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Wheelchair Ramp As Eagle Project

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I recently received an e-mail from our DE passing on a request for a help building a wheelchair ramp for an elderly individual. I think it would make a good Eagle project, and one of my scouts may be interested, but generally eagle projects are meant to serve the community rather than an individual.


Has anyone ever come across this, is there a way this can be qualified as an Eagle project?

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I don't think this would get approved for the reason you cite: it benefits only a single individual. I'd encourage you to ask your Scouts if they'd like to take this on as a "good turn" project. Maybe there's a Merit Badge angle as well (Disability Awareness, Carpentry?).

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Is the elderly a relative?


Is the project on private property?


Those two flags might be raised and the second would disqualify it as a community project. A wheel chair ramp up to a birding lookout at a county park would qualify. But I'm thinking this is dead in the water before it even starts.


I'd say get the boys together in the troop, do the ramp and check it off as practice and a service project for the troop.



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It happens. Usually the scout is working with a local "Wheel chair ministry" or community group to serve a member.of same.


I understand the preference for an Eagle project to serve a perceived greater good or number but there are other measures.


Googling: here are some examples

- Wheelchair Ramp Ministry, Eagle Scout project for shut-in:


- scout constructed a wheelchair ramp for a hospice patient and his elderly wife for his Eagle project. This project was done through a nonprofit organization, Barn of the Angels.



- sometimes the "one" is a scout


- or a young mom with MS



All needed, none seemed lesser Eagle projects. I think the question is does the Eagle candidate have the passion to serve and complete the project. The number served seems less relevant.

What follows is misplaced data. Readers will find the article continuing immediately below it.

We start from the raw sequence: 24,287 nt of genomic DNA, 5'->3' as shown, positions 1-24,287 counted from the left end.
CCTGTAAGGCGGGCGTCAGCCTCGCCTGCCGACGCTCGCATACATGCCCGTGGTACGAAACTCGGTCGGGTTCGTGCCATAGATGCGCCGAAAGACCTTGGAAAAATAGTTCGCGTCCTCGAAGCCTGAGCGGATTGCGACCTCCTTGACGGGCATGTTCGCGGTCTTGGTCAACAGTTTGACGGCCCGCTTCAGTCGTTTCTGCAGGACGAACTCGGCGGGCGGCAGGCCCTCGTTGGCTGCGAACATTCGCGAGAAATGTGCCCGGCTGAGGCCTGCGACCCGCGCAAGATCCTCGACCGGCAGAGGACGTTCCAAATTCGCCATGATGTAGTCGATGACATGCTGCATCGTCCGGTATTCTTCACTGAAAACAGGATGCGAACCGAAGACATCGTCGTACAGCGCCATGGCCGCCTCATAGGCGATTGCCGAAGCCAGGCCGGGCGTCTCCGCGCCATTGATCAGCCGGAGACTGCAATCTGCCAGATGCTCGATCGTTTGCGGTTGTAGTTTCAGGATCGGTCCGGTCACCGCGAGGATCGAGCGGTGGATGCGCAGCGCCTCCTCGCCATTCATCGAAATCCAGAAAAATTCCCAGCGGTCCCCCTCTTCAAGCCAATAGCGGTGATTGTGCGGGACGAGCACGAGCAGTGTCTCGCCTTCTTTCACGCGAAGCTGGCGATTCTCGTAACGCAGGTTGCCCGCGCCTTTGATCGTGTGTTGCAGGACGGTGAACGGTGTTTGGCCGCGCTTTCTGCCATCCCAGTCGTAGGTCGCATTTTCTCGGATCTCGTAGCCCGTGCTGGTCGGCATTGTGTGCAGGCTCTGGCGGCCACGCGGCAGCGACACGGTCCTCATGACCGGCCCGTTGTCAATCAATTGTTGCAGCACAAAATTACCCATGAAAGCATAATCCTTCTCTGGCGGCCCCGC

My $0.02

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Ask another non-profit group to serve as the umbrella and give the Scout cover. The nonprofit becomes the technical beneficiary and the Scout does the project on their behalf. Perhaps your CO is agreeable or that person's church. If the person is a vet maybe the local American Legion or DAV would help. But keep in mind ramps usually require building permits, engineered drawings, licensed contractors and liability insurance. The days of cobbling together some plywood up the front stoop is past.

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I think it's a good idea but projects for an individual are on the border. Here's a paragraph from the advancement guide:


Normally “your community†would not refer to individuals,

although a council or district advancement committee

may consider scenarios where an individual in need can

affect a community. An example might involve elderly

persons able to live at home but unable to maintain their

property, with the result being an “attractive nuisanceâ€Â

or related dangerous situations, or even an eyesoreâ€â€

something that raises concern to more than that of just

an individual. If it can be determined the community

benefits, then it is a matter of identifying who will provide

approvals. They must come from a source representing

the “community,†such as a neighborhood association,

watch group, homeowners association, or perhaps a

division of a town or county.


One question would be can this lady pay for it herself, or through medicare, or what not. If so, not an eagle project.

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